The commercially launched version of Anturis comes with several new features and enhancements, including numerous GUI and usability enhancements, such as improved wizards. It also includes extended diagnostic data for faster troubleshooting, such as presenting the list of top five CPU-consuming processes at the time of CPU overload.

“As an international leader of cloud and managed hosting services, we are always looking for ways to improve and enhance our Managed Services,” said David Loke, CEO, ReadySpace.

“Anturis is the perfect addition to our suite, and will be utilized as the primary tool set of our technical team for monitoring and troubleshooting our customers’ various IT services.”

DailyHostNews used Anturis earlier this year to monitor its own IT Infrastructure and found it an extremely feature rich, affordable, compressive and promising product.

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Articles Cloud Datacenter Hosted Cloud Apps Hosting New Products News Technology

Anturis IT Infrastructure Monitoring Software Delivers Great Features at Affordable Prices

Small and medium-sized businesses (SMBs) are growing, and with this growth, they’re changing the way they use technology to run their businesses. However, with their purse strings drawn tight and not having a clear road map of IT implementation, SMBs generally invest in IT in a phased manner. The problem manifolds for them as th? present market only offers solutions that are either expensive and bloated or open-source with a great need for fine-tuning and customizing. With limited knowledge of technology and their budgets tight, none of the options seem feasible for SMBs.

This is where a product like Anturis comes in. Promising features at par with enterprise-level IT monitoring softwares, without the exorbitant prices that generally accompany them, Anturis sounds like a pretty solid service that can play a strategic role in businesses of all sizes, helping companies do more with less to realize cost savings and profitability.

Modus-operandi

Configuring Anturis is an easy task and requires little effort. Once you create your account, you can choose which component of your infrastructure you want to monitor, including server, desktop, database, firewall, printer, application etc. You can do so easily on the main page of the Anturis control panel.

We chose to monitor one of our servers based in Mumbai, India. Once we chose it as a component, it became listed on the left side of the control panel as well as appeared as an icon in the main area, clicking on which showed the results of the monitoring session (more on it later).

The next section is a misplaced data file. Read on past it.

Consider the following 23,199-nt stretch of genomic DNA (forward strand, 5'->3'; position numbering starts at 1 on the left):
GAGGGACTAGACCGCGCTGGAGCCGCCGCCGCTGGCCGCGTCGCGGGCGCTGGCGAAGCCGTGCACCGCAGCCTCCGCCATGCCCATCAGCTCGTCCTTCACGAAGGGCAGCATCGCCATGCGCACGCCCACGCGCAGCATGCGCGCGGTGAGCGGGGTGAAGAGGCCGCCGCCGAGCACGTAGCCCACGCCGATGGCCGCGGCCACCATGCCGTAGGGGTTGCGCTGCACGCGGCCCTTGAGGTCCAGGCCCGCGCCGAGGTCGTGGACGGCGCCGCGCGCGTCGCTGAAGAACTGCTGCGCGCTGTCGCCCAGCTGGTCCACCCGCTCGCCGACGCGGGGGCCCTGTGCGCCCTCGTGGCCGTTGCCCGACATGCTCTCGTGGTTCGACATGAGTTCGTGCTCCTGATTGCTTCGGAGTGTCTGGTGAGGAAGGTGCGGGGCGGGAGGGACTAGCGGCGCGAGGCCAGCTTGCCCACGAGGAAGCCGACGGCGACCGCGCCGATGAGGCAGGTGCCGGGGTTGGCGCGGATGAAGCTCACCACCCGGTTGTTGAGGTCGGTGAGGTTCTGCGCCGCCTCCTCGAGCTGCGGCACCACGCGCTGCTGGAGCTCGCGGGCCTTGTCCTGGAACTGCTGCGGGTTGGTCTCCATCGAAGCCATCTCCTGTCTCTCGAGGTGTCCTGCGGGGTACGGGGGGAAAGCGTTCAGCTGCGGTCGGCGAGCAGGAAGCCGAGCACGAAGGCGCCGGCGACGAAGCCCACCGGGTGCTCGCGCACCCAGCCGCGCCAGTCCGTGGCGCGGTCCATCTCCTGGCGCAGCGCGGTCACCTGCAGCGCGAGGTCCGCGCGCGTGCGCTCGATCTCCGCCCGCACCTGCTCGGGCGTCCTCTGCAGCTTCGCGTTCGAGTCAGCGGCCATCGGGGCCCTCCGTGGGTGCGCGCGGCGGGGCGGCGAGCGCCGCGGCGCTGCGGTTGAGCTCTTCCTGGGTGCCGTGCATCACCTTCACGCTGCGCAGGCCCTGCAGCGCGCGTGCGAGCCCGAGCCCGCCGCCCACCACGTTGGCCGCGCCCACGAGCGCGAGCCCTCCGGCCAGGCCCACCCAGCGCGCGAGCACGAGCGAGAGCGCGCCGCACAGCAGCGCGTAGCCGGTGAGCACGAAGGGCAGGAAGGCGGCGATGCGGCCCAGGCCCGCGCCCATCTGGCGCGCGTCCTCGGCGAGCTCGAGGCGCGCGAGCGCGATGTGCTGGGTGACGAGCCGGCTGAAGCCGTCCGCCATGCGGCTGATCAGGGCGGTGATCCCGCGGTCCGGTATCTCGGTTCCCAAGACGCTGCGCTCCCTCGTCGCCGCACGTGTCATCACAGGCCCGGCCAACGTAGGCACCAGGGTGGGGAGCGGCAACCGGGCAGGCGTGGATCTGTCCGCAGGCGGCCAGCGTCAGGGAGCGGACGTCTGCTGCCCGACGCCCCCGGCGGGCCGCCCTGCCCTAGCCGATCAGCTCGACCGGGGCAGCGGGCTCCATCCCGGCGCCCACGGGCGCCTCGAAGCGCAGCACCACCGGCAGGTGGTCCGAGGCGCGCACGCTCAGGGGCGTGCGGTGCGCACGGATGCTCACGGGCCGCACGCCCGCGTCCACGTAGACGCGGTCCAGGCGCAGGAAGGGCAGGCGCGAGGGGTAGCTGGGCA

Anturis Infrastructure Monitoring Software review

In order to monitor servers, a Private Agent needs to be installed on your system. The Private Agent sends collected data to the Anturis service via a secure HTTP connection to the Anturis cloud data center. A special agent software first needs to be downloaded from the Locations&Agents tab in the Anturis Console. The Agent installation (as well as all its subsequent maintenance) can be done easily with its own desktop GUI . Your user account credentials are required to connect the agent to the Anturis service. Once we supplied the correct information, the agent got connected and became visible in the list of ‘Available agents’ at the Anturis control panel.

Anturis Infrastructure Monitoring Software review 1

The modus-operandi of the Anturis Private Agent is better shown in the figure below:

Anturis Private Agent Installation

After installing the Private Agent, you need to create a person who’ll be notified in case of problems. Notifications can be delivered via email, SMS or phone call, and the notification method depends on problem severity. Once you assign a newly created person to be responsible for an application, you can also configure various other factors to customize the monitoring as per your needs, like the Error threshold, Monitor Period (the time interval between two subsequent checks of a monitored object) etc.

Over the next few days, we received regular daily status emails including a couple of warnings about problems with the server. We were also able to access the daily log report form the Anturis control panel.

Conclusion

As mentioned earlier, configuring Anturis is straightforward and doesn’t require technical skills. It monitored our web services effectively, from both user and infrastructure perspective, and provided us with truly valuable information and immediate feedback about errors that could have cost us significant time, resources and money, had they not been addressed timely.